IV. THE ORIGIN AND DEVELOPMENT OF MODERN GEOLOGY

The atmosphere of that early day, filled with vast volumes of carbon, oxygen, and other chemicals that have since been stored in beds of coal, limestone, and granites, may have worn down the rocks on the one hand and built up organic forms on the other, with a rapidity that would now seem hardly conceivable.

And yet while all these anomalous things went on, the same laws held sway that now are operative; and a true doctrine of uniformitarianism would make no unwonted concession in conceding them all—though most of the imbittered geological controversies of the middle of the nineteenth century were due to the failure of both parties to realize that simple fact.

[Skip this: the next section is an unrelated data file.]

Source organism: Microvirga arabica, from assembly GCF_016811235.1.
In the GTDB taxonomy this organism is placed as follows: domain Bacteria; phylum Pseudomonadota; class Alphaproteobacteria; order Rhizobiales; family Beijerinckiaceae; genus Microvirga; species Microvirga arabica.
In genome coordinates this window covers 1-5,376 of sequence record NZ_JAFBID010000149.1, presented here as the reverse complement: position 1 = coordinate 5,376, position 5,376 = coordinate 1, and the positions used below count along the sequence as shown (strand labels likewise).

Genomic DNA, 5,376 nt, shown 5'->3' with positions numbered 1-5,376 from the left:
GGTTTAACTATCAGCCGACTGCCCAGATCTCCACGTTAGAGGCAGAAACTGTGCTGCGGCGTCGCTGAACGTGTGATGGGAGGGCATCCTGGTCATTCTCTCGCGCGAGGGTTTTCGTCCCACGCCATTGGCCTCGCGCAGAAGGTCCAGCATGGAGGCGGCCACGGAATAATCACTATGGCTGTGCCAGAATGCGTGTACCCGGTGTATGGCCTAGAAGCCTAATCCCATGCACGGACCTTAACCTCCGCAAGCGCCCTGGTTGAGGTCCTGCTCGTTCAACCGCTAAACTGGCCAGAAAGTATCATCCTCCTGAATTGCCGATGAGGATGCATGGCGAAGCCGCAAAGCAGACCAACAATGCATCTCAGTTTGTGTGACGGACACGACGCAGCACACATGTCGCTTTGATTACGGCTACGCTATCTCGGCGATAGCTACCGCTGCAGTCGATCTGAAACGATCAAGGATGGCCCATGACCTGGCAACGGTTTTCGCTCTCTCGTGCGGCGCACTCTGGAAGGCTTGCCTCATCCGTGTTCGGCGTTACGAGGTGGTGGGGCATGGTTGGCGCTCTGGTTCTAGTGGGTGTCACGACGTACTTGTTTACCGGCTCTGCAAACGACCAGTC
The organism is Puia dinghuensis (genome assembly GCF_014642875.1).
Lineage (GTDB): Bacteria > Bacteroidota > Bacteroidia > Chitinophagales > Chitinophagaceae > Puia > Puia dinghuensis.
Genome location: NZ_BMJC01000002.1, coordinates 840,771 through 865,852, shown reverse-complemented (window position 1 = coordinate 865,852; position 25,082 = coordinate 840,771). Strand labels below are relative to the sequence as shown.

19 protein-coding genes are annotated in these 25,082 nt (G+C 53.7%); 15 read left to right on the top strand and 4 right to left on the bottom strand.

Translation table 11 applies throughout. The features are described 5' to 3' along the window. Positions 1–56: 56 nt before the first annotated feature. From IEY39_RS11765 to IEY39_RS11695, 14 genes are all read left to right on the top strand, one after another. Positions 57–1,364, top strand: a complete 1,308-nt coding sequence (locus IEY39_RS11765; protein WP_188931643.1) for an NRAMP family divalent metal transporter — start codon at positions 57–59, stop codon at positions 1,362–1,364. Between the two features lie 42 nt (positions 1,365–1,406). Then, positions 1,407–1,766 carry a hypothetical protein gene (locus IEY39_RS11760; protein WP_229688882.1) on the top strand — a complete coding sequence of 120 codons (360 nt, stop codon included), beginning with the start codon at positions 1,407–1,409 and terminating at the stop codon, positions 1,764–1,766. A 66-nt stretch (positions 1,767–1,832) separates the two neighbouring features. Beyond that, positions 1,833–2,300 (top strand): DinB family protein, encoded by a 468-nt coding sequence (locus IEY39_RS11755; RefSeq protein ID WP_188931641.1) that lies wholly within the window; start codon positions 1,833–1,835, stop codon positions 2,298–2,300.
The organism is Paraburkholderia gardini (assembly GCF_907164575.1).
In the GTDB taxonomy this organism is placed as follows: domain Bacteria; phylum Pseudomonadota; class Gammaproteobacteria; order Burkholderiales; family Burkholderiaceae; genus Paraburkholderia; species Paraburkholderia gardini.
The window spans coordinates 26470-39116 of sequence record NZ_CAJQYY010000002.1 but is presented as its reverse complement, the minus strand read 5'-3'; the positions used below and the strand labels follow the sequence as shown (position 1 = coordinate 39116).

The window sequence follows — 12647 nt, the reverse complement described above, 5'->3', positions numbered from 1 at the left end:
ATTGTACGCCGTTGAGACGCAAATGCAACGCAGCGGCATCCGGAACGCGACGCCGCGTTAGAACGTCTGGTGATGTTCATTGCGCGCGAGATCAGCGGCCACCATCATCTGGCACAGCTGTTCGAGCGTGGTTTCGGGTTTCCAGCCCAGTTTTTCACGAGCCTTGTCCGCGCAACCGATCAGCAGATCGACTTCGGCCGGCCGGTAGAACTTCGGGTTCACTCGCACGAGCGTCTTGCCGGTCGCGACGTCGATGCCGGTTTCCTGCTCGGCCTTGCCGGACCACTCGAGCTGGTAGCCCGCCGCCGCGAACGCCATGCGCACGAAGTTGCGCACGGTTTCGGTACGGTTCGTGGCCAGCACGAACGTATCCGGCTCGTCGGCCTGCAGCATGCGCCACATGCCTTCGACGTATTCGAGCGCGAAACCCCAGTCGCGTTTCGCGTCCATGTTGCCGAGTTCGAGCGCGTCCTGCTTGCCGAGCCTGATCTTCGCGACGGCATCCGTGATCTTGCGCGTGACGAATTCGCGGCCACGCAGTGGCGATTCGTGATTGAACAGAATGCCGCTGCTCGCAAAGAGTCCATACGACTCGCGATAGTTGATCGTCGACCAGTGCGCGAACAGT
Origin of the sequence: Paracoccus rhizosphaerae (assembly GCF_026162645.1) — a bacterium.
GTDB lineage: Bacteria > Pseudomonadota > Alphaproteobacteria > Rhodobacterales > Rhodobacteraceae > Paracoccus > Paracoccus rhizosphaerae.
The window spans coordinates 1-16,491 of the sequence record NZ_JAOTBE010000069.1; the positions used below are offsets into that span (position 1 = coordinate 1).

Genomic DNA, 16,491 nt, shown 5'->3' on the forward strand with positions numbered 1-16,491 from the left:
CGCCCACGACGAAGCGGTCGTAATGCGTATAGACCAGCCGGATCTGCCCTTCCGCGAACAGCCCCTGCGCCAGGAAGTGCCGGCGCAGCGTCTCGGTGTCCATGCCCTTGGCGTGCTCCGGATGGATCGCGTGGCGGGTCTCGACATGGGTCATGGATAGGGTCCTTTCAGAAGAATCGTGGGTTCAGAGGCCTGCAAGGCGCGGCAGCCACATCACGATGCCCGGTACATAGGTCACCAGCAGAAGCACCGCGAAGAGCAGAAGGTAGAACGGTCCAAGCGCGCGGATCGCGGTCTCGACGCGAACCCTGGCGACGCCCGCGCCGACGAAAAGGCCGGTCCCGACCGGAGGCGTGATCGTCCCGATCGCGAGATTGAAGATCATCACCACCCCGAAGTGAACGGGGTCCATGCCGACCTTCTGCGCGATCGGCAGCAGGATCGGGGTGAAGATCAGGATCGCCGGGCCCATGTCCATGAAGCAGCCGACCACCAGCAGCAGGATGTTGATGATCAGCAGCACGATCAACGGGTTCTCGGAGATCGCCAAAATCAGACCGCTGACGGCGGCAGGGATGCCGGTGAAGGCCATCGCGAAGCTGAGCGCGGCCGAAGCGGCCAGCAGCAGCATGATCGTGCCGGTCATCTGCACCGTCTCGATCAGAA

And as of the past and present, so of the future. The same forces will continue to operate; and under operation of these unchanging forces each day will differ from every one that has preceded it. If it be true, as every physicist believes, that the earth is a cooling globe, then, whatever its present stage of refrigeration, the time must come when its surface contour will assume a rigidity of level not yet attained. Then, just as surely, the slow action of the elements will continue to wear away the land surfaces, particle by particle, and transport them to the ocean, as it does to-day, until, compensation no longer being afforded by the upheaval of the continents, the last foot of dry land will sink for the last time beneath the water, the last mountain- peak melting away, and our globe, lapsing like any other organism into its second childhood, will be on the surface—as presumably it was before the first continent rose—one vast "waste of waters." As puny man conceives time and things, an awful cycle will have lapsed; in the sweep of the cosmic life, a pulse- beat will have throbbed.